Abstract: Long-bone histology indicates that the most common early dinosaur, the prosauropod Plateosaurus engelhardti from the Upper Triassic of Central Europe, had variable life histories. Although Plateosaurus grew at the fast rates typical for dinosaurs, as indicated by fibrolamellar bone, qualitative (growth stop) and quantitative (growth-mark counts) features of its histology are poorly correlated with body size. Individual life histories of P. engelhardti were influenced by environmental factors, as in modern ectothermic reptiles, but not in mammals, birds, or other dinosaurs.
From the University of Bonn press release:
Plateosaurus engelhardti was apparently able to vary the speed of its growth according the conditions of its environment.
Image © Luis Rey from his web site HERE.
'Basically dinosaurs grew like we do,' the Bonn palaeontologist Dr. Martin Sander explains: 'Each age corresponded to a particular body size.' There was not much leeway involved. Reptiles do things differently: when food is scarce they grow more slowly than when there is food galore. Thus, a tortoise can be 30, 40 or even 60 cm long at the same age. 'Warm-blooded animals, by contrast, cannot so easily turn down their metabolism,' the lecturer says: 'If the food supply is inadequate, there's only one thing they can do – die.'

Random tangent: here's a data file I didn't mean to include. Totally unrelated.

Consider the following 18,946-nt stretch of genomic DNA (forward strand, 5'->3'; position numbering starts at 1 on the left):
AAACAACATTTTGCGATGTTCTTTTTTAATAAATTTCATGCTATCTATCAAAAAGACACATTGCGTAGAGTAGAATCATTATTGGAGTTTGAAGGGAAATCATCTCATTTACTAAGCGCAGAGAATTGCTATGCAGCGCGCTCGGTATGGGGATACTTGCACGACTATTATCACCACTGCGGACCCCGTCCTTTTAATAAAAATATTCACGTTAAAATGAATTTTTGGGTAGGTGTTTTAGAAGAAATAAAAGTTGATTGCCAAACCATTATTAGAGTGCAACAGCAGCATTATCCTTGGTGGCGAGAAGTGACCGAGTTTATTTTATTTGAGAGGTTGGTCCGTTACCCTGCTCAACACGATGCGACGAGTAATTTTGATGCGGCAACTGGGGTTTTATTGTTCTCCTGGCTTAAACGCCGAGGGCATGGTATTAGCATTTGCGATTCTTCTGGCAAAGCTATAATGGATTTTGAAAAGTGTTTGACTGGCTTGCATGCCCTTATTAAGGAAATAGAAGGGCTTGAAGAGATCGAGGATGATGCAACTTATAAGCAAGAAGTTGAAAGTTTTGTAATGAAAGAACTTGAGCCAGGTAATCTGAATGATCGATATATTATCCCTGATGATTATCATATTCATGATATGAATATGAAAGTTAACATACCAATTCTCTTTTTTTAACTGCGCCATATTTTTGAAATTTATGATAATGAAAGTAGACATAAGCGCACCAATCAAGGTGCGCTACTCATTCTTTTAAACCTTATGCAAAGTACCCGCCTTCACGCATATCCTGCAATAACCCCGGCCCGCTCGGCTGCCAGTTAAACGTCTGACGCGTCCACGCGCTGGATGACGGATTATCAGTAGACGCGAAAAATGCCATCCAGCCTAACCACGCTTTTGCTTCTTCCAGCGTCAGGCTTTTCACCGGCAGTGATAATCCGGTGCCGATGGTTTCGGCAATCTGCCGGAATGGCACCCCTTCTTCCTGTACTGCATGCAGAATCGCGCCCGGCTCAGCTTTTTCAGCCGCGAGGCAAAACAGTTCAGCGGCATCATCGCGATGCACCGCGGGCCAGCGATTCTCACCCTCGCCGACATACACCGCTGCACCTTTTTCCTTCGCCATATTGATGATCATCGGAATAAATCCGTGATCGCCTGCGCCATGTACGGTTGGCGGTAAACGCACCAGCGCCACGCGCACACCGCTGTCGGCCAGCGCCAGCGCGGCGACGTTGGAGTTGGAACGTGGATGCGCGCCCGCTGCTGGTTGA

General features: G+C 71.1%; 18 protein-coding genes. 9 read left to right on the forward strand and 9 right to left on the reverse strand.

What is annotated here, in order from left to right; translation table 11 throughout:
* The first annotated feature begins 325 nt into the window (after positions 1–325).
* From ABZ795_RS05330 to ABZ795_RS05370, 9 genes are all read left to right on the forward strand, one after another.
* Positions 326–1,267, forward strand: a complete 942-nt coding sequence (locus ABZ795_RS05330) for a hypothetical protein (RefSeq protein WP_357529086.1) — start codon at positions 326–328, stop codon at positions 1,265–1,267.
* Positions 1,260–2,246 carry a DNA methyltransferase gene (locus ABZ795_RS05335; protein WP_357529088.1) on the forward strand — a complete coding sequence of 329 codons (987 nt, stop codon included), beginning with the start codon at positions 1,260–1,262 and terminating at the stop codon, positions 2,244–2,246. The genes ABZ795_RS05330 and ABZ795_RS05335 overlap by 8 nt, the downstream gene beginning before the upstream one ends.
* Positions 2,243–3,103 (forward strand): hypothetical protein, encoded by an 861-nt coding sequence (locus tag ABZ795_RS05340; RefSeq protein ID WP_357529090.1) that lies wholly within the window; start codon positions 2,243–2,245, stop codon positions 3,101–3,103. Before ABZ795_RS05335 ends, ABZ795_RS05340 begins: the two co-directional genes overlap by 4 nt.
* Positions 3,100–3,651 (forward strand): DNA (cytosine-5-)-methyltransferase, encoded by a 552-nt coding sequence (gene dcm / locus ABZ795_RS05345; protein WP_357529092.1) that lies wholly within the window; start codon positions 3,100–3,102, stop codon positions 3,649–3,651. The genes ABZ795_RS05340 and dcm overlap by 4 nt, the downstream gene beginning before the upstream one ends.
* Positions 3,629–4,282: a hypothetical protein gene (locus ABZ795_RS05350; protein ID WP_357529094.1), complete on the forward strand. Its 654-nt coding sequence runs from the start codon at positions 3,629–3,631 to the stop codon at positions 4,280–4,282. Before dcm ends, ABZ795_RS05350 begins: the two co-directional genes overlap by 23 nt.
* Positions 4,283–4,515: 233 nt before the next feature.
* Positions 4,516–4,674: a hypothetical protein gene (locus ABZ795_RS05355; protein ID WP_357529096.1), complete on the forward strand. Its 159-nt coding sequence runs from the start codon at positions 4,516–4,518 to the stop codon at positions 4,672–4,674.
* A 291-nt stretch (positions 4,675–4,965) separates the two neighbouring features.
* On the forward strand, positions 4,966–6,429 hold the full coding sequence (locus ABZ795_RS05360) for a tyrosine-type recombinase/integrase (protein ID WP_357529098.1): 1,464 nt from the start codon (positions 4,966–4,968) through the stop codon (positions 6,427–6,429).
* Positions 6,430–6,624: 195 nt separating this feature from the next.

Dinosaurs lie somewhere in between: although they are descended from the reptiles, many of them had become warm-blooded, most researchers today agree. And they all grew like modern mammals: in accordance with a genetically programmed blueprint and in addition relatively fast. 'At least that's what was thought until recently,' Dr. Sander says. 'However, our findings have thrown this conception into disarray, at least for one dinosaur.'
The growth of dinosaurs' bones was characterised by temporary interruptions, so that 'annual growth rings' can be detected under the microscope, rather like the growth rings of trees. When growth is fast, the distance between the rings is greater. The bone tissue is then permeated with numerous longish cavities. From the bone structure experts can also detect when the animals reached their full size: 'Some had reached their maximum size at 12 years old, others were still growing at 27.
What is above all astonishing is that all the other dinosaurs seemed to show very steady growth. This is not only true of the plateosaur's closest relations, but also of dinosaurs which came onto the evolutionary stage well before plateosaurs and which therefore could perhaps be assumed to have shown a more 'reptilian' type of growth.